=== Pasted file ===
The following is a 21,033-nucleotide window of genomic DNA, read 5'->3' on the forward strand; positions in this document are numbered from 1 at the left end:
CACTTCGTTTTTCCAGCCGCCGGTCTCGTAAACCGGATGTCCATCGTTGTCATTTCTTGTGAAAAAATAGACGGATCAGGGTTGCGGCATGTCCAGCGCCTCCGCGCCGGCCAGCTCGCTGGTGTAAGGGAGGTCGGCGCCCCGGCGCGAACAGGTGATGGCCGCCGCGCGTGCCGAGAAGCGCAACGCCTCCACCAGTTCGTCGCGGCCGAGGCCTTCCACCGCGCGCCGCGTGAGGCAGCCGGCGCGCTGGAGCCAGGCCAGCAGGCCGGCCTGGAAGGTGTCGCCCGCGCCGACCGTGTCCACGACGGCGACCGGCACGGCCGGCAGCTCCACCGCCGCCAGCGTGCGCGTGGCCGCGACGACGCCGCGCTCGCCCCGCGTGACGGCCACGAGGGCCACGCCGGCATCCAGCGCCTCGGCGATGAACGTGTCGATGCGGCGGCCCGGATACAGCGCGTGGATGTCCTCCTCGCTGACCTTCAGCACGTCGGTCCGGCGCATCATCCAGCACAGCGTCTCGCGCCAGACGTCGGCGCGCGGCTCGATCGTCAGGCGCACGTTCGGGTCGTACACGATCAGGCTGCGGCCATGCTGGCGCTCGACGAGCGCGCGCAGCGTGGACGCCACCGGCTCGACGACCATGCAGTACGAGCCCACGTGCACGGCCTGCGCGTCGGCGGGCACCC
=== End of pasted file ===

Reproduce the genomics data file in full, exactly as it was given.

The following is a 21,033-nucleotide window of genomic DNA, read 5'->3' on the forward strand; positions in this document are numbered from 1 at the left end:
CACTTCGTTTTTCCAGCCGCCGGTCTCGTAAACCGGATGTCCATCGTTGTCATTTCTTGTGAAAAAATAGACGGATCAGGGTTGCGGCATGTCCAGCGCCTCCGCGCCGGCCAGCTCGCTGGTGTAAGGGAGGTCGGCGCCCCGGCGCGAACAGGTGATGGCCGCCGCGCGTGCCGAGAAGCGCAACGCCTCCACCAGTTCGTCGCGGCCGAGGCCTTCCACCGCGCGCCGCGTGAGGCAGCCGGCGCGCTGGAGCCAGGCCAGCAGGCCGGCCTGGAAGGTGTCGCCCGCGCCGACCGTGTCCACGACGGCGACCGGCACGGCCGGCAGCTCCACCGCCGCCAGCGTGCGCGTGGCCGCGACGACGCCGCGCTCGCCCCGCGTGACGGCCACGAGGGCCACGCCGGCATCCAGCGCCTCGGCGATGAACGTGTCGATGCGGCGGCCCGGATACAGCGCGTGGATGTCCTCCTCGCTGACCTTCAGCACGTCGGTCCGGCGCATCATCCAGCACAGCGTCTCGCGCCAGACGTCGGCGCGCGGCTCGATCGTCAGGCGCACGTTCGGGTCGTACACGATCAGGCTGCGGCCATGCTGGCGCTCGACGAGCGCGCGCAGCGTGGACGCCACCGGCTCGACGACCATGCAGTACGAGCCCACGTGCACGGCCTGCGCGTCGGCGGGCACCC